Senator Rose Introduces Higher Ed MAP Grant Reform In Effort to Do More With Less

State Senator Chapin Rose (R-Mahomet) filed four pieces of legislation at the statehouse Feb. 20 aimed at protecting the integrity of the Monetary Award Program or MAP Grants, while also respecting taxpayers who pay for the student assistance program.  

“We simply must do more with less,” Senator Rose said. “Restoring fiscal sanity to Illinois is job one, and reforming our state’s MAP grant program, which costs the state taxpayer’s $373 million per year, is critical to that mission.”

The reforms include converting “grants” to “loans,” if a MAP Grant student moves out of Illinois within five years of graduation. 

“We can ill afford to make an investment in the future of a student of the magnitude that the MAP program provides and then have that student move out of state and start paying taxes somewhere else as their working career begins,” Rose said.  The bill would require a prorated repayment schedule for people moving out of state, plus interest be returned to the taxpayers.

Students must complete their work on time or lose their grant, under another piece of legislation filed by Rose.

“We should incentivize kids to finish on time,” Rose said.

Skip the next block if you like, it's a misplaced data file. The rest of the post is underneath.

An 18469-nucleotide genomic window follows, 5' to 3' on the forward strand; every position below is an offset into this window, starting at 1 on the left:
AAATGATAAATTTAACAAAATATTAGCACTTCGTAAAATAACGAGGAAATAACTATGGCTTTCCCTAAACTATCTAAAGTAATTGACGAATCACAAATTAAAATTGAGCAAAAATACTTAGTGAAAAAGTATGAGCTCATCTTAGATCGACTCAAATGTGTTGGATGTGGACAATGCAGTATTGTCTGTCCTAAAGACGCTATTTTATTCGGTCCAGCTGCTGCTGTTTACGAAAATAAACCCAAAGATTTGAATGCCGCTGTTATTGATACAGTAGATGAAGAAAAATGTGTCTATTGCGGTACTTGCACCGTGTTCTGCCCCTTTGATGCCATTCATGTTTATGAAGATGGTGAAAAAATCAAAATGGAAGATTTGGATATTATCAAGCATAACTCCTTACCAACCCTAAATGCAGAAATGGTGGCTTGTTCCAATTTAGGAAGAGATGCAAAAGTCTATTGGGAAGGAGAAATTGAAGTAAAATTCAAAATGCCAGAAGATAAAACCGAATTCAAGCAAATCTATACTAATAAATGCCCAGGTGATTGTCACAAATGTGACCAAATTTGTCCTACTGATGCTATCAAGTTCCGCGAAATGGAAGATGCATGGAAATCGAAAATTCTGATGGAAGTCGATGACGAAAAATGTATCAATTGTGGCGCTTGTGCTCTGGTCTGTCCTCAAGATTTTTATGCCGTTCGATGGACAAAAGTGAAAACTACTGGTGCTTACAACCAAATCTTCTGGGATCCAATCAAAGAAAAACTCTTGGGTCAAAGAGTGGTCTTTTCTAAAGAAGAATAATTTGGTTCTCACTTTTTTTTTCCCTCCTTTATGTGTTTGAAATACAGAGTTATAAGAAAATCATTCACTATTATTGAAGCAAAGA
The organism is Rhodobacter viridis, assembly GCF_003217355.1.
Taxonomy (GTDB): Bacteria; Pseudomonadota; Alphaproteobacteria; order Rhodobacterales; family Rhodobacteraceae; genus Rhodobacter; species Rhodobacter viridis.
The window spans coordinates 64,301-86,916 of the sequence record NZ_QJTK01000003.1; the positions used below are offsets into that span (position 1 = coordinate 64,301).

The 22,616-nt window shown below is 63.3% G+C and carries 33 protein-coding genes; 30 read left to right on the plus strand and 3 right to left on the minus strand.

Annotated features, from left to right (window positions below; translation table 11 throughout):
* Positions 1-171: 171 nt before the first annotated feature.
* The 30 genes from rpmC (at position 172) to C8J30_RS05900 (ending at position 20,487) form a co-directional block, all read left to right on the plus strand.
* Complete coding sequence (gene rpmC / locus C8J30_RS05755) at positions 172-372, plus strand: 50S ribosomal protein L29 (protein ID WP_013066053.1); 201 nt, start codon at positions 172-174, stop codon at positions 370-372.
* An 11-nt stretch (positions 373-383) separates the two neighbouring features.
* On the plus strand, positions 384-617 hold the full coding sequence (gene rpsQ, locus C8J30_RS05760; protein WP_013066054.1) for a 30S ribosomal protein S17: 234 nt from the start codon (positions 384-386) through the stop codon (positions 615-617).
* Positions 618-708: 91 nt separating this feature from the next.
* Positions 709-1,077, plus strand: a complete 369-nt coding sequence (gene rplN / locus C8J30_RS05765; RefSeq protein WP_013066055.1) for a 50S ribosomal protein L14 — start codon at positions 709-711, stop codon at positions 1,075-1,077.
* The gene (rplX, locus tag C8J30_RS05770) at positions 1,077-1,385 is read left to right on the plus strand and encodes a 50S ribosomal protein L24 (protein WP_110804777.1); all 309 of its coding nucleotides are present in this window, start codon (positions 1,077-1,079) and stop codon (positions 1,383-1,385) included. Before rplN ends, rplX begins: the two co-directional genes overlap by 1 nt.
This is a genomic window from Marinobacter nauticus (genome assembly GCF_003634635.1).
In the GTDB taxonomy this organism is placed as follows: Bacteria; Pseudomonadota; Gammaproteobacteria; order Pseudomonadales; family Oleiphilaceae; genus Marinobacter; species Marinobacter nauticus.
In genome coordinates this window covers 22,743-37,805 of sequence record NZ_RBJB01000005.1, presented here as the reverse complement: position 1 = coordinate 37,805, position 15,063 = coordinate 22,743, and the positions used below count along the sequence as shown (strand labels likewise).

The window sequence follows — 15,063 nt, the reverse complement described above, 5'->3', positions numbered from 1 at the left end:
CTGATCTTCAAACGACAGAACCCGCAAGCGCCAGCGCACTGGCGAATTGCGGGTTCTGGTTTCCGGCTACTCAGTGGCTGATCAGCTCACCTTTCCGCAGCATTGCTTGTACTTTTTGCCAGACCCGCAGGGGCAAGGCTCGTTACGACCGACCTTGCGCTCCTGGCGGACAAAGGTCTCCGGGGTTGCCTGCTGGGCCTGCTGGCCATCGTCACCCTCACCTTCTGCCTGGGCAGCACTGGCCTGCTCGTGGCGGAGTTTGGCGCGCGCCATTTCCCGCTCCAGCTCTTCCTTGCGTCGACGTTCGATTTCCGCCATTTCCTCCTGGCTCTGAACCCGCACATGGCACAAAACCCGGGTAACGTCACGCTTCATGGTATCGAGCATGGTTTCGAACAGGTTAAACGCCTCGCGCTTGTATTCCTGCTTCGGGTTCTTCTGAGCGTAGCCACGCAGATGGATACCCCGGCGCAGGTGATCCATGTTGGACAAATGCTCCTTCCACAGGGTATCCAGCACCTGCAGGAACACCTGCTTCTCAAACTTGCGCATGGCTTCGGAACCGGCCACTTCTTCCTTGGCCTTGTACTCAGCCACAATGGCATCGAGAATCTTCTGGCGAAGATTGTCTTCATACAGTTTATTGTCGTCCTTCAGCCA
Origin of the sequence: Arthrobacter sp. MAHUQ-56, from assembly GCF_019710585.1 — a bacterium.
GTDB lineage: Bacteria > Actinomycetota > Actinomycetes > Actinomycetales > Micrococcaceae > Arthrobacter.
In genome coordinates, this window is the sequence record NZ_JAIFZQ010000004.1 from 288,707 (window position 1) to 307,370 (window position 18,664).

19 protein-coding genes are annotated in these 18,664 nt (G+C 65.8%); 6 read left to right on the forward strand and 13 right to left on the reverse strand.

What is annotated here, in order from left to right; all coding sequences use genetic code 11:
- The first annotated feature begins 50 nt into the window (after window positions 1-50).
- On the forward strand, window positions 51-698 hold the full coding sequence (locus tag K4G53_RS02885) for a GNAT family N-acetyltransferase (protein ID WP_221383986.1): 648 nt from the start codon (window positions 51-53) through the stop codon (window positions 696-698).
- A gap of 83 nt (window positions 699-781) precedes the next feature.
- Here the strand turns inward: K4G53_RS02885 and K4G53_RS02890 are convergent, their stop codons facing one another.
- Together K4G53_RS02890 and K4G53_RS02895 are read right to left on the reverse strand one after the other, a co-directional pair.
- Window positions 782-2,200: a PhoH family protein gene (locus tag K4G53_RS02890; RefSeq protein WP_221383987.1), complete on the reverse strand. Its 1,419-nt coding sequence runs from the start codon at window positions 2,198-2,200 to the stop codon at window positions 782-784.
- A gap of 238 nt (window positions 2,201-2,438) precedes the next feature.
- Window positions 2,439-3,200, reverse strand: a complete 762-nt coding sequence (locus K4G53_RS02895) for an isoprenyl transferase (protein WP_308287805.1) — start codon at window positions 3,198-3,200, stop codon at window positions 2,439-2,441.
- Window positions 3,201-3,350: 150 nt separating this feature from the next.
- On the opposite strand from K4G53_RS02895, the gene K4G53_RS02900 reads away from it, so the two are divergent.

Under the third piece of legislation, a student could not receive a MAP Grant if he or she is enrolled in a for-profit institution. This has been a sticking point for years within the higher education community, and is also being debated nationally. 

“Over the last few years, $17-25 million dollars annually has gone to ‘for-profit’ shareholders of schools that often offer very little value for the degree conferred,” Rose said. “In the meantime, kids at our traditional colleges and universities face rising tuition prices. This needs to end.”

Under the final piece of legislation, if a student who is receiving a MAP Grant is forced to leave college due to poor grades, that student would be ineligible to receive a MAP Grant the following academic year. 

“It is not the taxpayers responsibility to subsidize kids who don’t make grades; it is time for somebody else to get a chance,” Rose concluded.

The Monetary Award Program provides grants, which do not need to be repaid, to Illinois residents who attend approved Illinois colleges and demonstrate financial need, based on the information provided on the Free Application for Federal Student Aid (FAFSA®).

For more information on MAP grants, visit:

Chapin Rose

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